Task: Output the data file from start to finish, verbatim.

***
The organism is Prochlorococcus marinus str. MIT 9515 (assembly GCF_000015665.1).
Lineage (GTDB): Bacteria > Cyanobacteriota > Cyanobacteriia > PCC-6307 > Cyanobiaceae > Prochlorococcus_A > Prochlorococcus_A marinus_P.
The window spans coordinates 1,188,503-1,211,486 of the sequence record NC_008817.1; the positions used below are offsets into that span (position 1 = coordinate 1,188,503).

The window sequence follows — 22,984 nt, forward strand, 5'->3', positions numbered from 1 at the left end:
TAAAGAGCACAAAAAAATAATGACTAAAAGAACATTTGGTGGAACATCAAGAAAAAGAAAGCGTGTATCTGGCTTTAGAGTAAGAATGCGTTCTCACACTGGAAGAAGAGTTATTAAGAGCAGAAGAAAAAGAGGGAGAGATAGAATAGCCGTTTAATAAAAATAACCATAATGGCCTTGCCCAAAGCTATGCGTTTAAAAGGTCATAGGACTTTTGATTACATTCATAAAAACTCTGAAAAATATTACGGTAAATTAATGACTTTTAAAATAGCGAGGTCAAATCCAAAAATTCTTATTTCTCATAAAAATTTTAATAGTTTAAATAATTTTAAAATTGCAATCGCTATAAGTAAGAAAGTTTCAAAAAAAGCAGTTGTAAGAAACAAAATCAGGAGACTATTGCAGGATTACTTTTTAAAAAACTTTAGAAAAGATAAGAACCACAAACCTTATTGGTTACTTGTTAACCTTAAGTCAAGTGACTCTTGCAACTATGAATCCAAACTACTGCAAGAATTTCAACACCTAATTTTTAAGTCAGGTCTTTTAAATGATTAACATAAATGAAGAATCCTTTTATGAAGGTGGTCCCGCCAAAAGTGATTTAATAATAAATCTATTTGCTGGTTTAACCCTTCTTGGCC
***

The organism is Prochlorococcus marinus str. MIT 9515 (assembly GCF_000015665.1).
Lineage (GTDB): Bacteria > Cyanobacteriota > Cyanobacteriia > PCC-6307 > Cyanobiaceae > Prochlorococcus_A > Prochlorococcus_A marinus_P.
The window spans coordinates 1,188,503-1,211,486 of the sequence record NC_008817.1; the positions used below are offsets into that span (position 1 = coordinate 1,188,503).

The window sequence follows — 22,984 nt, forward strand, 5'->3', positions numbered from 1 at the left end:
TAAAGAGCACAAAAAAATAATGACTAAAAGAACATTTGGTGGAACATCAAGAAAAAGAAAGCGTGTATCTGGCTTTAGAGTAAGAATGCGTTCTCACACTGGAAGAAGAGTTATTAAGAGCAGAAGAAAAAGAGGGAGAGATAGAATAGCCGTTTAATAAAAATAACCATAATGGCCTTGCCCAAAGCTATGCGTTTAAAAGGTCATAGGACTTTTGATTACATTCATAAAAACTCTGAAAAATATTACGGTAAATTAATGACTTTTAAAATAGCGAGGTCAAATCCAAAAATTCTTATTTCTCATAAAAATTTTAATAGTTTAAATAATTTTAAAATTGCAATCGCTATAAGTAAGAAAGTTTCAAAAAAAGCAGTTGTAAGAAACAAAATCAGGAGACTATTGCAGGATTACTTTTTAAAAAACTTTAGAAAAGATAAGAACCACAAACCTTATTGGTTACTTGTTAACCTTAAGTCAAGTGACTCTTGCAACTATGAATCCAAACTACTGCAAGAATTTCAACACCTAATTTTTAAGTCAGGTCTTTTAAATGATTAACATAAATGAAGAATCCTTTTATGAAGGTGGTCCCGCCAAAAGTGATTTAATAATAAATCTATTTGCTGGTTTAACCCTTCTTGGCC